Henry Munyaneza: A Christian Artist in Kigali

By

Henry Munyaneza is a 19 year-old Christian artist in Kigali, whose art is prolific and profound. Featured on Lion and Vine, Henry’s work is now attracting international attention.

Meeting Henry

I visited Henry’s small studio and gallery in Kigali, at Kacyiru KN 8, during a lunch break of GAFCON IV. I was immediately impressed by his illustration of Biblical scenes, with realist figures and impressionist backgrounds, rendered in bright acrylics on large canvasses.

Sponsored

Henry was both happy to give a tour of his work, and also reflective as he answered my questions. Henry worked as a graphic designer before becoming a painter, which explains the sense of balance in his compositions. As a painter, Henry is largely self-taught, relying on occasional classes and the insights of some artist friends. He likes to work in long stretches, typically from 4PM to 2AM, which also offers a kind of escape from the challenges of life. When illustrating a Biblical passage, he reads and reflects on the scripture, drawing upon previous experience as a youth ministry leader in his Rwandan Anglican Diocese.

Communion Collaboration

Henry’s series of Biblical paintings is a collaboration with Brandon Walsh, a church planter in New Hampshire at Great Bay Anglican Church. Brandon served as a missionary in Rwanda from 2014-2020, and upon returning to America saw an opportunity to support Rwandan art and Great Bay at the same time. So Great Bay regularly commissions new art from Henry, typically of the Sunday Gospel reading, and incorporates the art into the life of the church. Prints of Henry’s work are also made available on Lion & Vine, a small business that gives the artist 75% of its profits.

Both Henry and Brandon witness to the value of their collaboration. Sometimes Brandon will send specific notes of what he’d like to see in the art on a given passage. Henry credits these notes with challenging him to expand his creative engagement with classic art, as in his version of the Rublev Trinity below. Meanwhile, Brandon agrees that Henry’s artistic vision often provides a new way of looking at the Biblical passage.

A Rwandan Jesus

A notable feature of Henry’s art is the depiction of Jesus and other Biblical features as Rwandans. This comes through, not only in skin color, but also in hair style, clothing and setting.

The distinctively shaped hair style, so notable against the backdrop of the halo, is an old Rwandan style called Amasunzu. Moreover, Henry clothes his Biblical characters with bright Rwandan fabrics, which lends his art a similarity to classical iconography. And scenes often incorporate the hills and the agriculture of the Rwandan landscape. We see these features in Henry’s versions of the Transfiguration and the Last Supper, below.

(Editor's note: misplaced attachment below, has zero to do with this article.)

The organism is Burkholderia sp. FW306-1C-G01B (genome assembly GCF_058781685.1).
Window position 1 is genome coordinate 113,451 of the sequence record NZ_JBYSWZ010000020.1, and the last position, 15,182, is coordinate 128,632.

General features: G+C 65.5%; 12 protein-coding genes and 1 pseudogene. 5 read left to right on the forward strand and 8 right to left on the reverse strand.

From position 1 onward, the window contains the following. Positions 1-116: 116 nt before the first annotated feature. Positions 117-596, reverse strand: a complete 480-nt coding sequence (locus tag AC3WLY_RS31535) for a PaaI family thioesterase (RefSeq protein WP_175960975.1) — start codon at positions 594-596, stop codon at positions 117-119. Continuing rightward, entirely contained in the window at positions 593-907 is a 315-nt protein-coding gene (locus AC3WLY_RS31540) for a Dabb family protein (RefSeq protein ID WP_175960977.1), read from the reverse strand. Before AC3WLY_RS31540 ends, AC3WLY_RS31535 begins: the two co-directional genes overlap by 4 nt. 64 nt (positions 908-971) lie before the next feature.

The Grief of Genocide

I also asked Henry to show me some of his work outside of Biblical illustration, and he brought out of his studio a series of paintings depicting grief over the Rwandan genocide. Though these paintings are not sacred, in the sense of illustrating an explicitly Biblical or religious subject, they nevertheless carry a strong spiritual sensibility.

Henry captures the sense of loss and pain, but also of resilience and defiant hope, which characterizes both Christianity and the Rwandan recovery. As in many of his paintings, Henry communicates emotional experience through gesture and facial expressions.

Into the Harvest

My favorite painting at Henry’s studio was an illustration of Jesus’ teaching that the “harvest is plentiful” (Matthew 9:37). Not only does Jesus look Rwandan, he is also engaged in harvesting tea, a staple of Rwandan agriculture. Henry explained that his grandfather worked in the tea fields, and so Jesus in the tea fields showed both Jesus’s presence to his grandfather, and Jesus’ joy in the harvest of souls.

I thought the painting especially appropriate to our gathering at GAFCON IV. For while we came together to worship Christ, we go back to our homes throughout the world, as workers sent into the harvest. For it is as Jesus said:

“The harvest is plentiful, but the laborers are few; therefore pray earnestly to the Lord of the harvest to send out laborers into his harvest” (Matthew 9:37).

Published on

April 20, 2023

Author

Peter Johnston

The Ven. Dr. Peter Johnston is the Ministry President of Anglican Compass. He is a priest and archdeacon in the Anglican Diocese of All Nations and the rector of Trinity Lafayette. He lives with his wife, Carla, and their seven children near Lafayette, Louisiana.

View more from Peter Johnston

Comments

Please comment with both clarity and charity!

Subscribe to Comments
Notify of

2 Comments
Oldest
Newest
Inline Feedbacks
View all comments